Background: The appearance of left ventricular hypertrophy on 12-lead electrocardiography (ECG-LVH) has been clarified to be associated with the risk of incidence of cardiovascular events (CVEs) in hypertensive individuals and the general population, but not enough in non-hypertensive individuals.
Methods: A total of 4,927 non-hypertensive individuals ≥40 years of age who were free of CVE in the general population were followed for the incidence of CVE. ECG-LVH was defined according to criteria of the Sokolow-Lyon (SL) voltage, Cornell voltage (CV), or Cornell voltage product (CP).
Results: During the average 9.8 ± 2.0 years of follow-up, 267 individuals (5.4%) had their first CVE. The hazard ratio (HR) for the incidence of CVE after full adjustment by potential confounders significantly increased in the individuals with ECG-LVH by any criteria of the SL voltage, CV, and CP (HR = 1.77, P < 0.001) compared to those with no ECG-LVH. This association was also significant in individuals without any of obesity, dyslipidemia, and diabetes mellitus or those with systolic blood pressure (BP) <120 mm Hg and diastolic BP <80 mm Hg. Furthermore, ECG-LVH by each criteria provided the reclassification improvement for the CVE risk prediction model by the Framingham 10-year risk score (the net reclassification improvement = 0.17-0.22, each P value < 0.010).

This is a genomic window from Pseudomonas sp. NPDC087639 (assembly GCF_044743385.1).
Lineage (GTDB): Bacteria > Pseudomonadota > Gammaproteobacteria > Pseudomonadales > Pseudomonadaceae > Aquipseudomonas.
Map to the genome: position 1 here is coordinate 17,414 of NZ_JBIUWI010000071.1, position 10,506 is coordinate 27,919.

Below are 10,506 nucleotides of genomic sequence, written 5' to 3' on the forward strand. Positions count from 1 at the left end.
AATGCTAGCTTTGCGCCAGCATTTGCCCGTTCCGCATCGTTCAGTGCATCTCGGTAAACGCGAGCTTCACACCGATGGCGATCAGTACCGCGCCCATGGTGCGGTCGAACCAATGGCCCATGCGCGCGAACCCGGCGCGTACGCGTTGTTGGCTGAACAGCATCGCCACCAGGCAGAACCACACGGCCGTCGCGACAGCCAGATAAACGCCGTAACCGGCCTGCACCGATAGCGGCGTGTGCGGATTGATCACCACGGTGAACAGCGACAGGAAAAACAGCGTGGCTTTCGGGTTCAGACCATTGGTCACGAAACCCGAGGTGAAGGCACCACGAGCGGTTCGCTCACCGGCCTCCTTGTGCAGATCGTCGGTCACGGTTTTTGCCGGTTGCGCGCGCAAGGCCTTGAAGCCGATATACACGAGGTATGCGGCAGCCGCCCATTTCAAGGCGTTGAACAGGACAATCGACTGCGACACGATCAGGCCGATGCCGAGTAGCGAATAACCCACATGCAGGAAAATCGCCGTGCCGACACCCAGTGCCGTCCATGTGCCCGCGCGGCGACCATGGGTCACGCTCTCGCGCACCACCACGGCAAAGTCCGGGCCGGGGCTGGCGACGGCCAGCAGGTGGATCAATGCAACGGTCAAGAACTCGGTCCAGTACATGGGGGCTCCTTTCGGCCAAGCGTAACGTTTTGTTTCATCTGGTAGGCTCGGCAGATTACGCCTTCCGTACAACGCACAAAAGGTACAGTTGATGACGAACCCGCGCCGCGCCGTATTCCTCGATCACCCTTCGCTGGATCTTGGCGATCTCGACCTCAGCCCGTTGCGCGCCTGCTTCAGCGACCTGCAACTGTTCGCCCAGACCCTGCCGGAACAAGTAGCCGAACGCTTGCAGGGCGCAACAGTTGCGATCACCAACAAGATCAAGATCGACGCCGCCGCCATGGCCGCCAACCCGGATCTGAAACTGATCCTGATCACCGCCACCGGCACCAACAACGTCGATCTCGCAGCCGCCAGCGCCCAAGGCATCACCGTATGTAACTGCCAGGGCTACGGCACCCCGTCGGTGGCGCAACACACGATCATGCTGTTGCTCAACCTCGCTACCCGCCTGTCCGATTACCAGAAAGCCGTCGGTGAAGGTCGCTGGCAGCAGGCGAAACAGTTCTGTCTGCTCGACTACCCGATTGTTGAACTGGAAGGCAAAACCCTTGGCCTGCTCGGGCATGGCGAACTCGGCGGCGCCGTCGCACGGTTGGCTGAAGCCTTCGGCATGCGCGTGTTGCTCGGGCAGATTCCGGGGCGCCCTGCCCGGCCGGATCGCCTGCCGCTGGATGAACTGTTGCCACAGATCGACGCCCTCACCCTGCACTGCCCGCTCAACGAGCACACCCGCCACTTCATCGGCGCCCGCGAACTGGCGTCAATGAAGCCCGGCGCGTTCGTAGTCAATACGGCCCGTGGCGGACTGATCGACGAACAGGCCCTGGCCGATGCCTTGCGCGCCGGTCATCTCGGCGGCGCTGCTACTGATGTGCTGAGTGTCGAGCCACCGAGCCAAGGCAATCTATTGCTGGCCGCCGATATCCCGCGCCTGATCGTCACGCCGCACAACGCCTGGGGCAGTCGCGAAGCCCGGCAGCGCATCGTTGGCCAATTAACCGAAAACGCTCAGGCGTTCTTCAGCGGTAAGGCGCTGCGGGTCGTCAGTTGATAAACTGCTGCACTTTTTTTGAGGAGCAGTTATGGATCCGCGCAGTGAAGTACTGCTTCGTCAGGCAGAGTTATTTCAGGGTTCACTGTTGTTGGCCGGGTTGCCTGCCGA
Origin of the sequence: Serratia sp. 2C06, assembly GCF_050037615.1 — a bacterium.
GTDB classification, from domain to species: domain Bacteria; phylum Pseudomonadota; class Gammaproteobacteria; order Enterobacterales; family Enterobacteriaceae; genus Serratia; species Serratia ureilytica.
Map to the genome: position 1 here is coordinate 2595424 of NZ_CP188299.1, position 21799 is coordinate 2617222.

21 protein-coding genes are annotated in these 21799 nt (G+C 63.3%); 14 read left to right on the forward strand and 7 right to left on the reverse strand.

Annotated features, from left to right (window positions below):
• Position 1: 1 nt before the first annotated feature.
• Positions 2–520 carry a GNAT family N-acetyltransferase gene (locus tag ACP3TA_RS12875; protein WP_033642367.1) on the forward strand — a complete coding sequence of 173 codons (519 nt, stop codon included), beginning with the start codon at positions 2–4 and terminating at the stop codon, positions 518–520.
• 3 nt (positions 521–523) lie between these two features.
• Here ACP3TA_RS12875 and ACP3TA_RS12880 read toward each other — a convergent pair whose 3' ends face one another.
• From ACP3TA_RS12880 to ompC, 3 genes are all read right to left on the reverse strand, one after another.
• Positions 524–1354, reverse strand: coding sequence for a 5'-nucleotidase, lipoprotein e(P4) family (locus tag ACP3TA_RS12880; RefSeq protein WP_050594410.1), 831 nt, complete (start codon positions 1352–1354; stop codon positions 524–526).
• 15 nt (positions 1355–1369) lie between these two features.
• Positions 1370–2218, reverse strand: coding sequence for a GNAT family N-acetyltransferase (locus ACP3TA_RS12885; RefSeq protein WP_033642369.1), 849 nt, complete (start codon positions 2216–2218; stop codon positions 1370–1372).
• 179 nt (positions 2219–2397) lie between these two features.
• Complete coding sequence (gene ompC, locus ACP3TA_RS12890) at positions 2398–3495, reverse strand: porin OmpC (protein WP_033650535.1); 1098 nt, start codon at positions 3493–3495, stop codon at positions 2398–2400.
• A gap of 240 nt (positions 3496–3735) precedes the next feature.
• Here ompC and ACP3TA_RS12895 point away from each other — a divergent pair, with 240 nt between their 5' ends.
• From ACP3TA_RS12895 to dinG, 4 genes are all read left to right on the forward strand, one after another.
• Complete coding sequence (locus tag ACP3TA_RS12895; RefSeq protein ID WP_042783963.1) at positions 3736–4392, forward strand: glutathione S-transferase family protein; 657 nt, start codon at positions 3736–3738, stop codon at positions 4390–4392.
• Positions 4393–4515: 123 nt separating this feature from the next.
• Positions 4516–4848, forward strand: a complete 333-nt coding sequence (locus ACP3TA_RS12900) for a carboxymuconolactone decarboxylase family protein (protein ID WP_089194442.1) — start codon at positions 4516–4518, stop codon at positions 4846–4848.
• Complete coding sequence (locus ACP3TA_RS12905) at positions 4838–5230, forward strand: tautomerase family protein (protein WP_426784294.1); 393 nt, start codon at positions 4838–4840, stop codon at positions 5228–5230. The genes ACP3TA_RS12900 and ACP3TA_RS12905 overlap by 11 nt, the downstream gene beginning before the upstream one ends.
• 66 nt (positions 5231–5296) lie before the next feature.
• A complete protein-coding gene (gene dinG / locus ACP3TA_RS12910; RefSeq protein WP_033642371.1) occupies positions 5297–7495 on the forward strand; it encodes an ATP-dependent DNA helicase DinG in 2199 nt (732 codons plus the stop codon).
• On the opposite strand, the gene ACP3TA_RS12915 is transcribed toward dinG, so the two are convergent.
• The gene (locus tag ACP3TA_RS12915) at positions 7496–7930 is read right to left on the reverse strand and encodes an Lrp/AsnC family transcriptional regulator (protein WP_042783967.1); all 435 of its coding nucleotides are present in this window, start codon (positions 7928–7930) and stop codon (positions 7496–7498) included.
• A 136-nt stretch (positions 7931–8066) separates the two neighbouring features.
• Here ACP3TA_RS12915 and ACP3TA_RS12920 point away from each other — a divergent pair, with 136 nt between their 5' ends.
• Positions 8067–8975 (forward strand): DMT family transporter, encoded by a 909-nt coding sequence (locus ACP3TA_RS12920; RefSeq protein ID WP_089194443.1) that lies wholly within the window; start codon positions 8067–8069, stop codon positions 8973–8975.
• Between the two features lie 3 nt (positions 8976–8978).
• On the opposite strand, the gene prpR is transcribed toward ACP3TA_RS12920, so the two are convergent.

Conclusions: In the absence of hypertension, ECG-LVH parameters are associated with the increased risk of developed CVEs independent of the established risk factors and provide the additional prognostic value in an assessment of the CVE risk using the traditional risk factors.